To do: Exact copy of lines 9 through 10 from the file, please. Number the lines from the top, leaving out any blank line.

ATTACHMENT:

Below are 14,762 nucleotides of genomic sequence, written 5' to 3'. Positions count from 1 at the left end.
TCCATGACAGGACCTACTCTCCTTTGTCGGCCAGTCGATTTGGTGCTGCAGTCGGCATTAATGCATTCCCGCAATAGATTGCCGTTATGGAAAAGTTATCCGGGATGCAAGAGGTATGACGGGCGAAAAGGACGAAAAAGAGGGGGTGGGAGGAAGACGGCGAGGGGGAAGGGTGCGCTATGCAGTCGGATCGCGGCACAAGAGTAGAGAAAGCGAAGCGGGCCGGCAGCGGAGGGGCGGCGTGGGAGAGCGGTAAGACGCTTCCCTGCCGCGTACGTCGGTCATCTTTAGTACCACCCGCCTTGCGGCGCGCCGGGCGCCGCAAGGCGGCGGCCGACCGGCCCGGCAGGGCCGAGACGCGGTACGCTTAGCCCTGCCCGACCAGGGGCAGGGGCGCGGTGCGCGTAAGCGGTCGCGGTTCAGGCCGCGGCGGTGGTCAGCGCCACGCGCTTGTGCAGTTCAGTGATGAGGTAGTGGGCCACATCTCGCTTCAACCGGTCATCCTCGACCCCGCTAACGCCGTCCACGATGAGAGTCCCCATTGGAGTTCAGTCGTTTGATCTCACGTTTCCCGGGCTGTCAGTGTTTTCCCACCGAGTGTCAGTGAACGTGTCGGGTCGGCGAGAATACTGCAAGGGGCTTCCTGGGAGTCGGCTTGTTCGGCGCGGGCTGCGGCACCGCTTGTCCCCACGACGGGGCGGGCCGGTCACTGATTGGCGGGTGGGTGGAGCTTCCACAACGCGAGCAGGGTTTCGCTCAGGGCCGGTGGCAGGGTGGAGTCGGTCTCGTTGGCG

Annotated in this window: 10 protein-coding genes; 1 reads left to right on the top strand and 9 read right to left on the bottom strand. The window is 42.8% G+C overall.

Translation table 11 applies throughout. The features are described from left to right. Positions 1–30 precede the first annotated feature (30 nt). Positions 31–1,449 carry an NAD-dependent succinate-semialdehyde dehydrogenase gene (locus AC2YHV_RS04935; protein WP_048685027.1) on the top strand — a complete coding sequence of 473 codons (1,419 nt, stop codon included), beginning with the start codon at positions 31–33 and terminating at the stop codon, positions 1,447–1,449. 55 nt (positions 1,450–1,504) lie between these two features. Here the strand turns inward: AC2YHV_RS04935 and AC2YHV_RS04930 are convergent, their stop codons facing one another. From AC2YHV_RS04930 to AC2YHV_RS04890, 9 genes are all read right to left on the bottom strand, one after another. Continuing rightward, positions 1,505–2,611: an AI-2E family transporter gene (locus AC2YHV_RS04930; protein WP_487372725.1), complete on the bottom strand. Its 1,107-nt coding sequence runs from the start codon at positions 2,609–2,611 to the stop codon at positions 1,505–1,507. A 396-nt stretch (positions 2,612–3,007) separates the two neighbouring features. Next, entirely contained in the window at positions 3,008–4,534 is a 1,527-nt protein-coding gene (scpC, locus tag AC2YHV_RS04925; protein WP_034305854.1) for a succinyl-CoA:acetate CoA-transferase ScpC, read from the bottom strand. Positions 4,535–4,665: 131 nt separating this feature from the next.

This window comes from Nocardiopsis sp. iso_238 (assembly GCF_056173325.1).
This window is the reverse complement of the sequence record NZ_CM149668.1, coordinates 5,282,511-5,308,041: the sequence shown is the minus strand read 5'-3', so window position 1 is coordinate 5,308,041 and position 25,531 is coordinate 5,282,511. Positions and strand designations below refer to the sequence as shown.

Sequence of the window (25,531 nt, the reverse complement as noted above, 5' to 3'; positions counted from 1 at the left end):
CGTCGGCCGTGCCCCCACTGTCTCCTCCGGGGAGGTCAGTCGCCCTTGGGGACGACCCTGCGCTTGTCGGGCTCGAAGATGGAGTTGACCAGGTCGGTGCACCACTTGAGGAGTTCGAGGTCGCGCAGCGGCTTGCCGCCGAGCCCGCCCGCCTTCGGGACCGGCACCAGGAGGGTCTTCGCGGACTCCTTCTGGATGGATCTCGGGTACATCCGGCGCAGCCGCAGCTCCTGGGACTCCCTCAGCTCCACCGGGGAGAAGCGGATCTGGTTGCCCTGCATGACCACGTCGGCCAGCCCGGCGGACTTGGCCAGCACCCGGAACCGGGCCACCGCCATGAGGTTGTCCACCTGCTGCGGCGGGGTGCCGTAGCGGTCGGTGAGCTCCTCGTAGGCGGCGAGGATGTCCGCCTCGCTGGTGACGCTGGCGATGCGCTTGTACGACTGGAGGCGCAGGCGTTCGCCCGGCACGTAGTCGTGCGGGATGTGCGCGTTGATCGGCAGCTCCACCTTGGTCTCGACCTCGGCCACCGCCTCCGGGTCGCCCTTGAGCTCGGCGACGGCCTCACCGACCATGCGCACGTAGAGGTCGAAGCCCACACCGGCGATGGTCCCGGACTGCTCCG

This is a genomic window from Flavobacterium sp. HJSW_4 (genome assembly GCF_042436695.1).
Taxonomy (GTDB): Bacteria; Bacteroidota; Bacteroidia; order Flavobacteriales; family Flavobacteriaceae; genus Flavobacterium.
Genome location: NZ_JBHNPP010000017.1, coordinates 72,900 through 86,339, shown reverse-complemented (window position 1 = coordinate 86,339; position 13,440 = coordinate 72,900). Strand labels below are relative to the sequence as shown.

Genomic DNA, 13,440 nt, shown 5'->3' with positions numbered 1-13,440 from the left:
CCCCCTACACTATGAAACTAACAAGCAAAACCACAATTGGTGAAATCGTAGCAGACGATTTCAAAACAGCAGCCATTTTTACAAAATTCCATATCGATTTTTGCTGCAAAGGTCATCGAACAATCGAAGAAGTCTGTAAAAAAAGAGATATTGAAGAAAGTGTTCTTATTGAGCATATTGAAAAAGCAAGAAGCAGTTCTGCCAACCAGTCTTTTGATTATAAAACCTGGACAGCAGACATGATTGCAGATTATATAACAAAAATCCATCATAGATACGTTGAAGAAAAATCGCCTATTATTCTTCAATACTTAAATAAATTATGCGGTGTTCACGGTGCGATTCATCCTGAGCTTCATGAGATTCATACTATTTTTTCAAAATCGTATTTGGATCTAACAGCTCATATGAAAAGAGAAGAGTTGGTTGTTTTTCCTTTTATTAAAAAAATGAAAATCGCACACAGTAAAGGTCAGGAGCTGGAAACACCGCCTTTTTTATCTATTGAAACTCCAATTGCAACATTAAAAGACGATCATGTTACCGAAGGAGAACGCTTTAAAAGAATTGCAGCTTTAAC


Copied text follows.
This is a genomic window from Flavobacterium sp. HJSW_4 (genome assembly GCF_042436695.1).
Taxonomy (GTDB): Bacteria; Bacteroidota; Bacteroidia; order Flavobacteriales; family Flavobacteriaceae; genus Flavobacterium.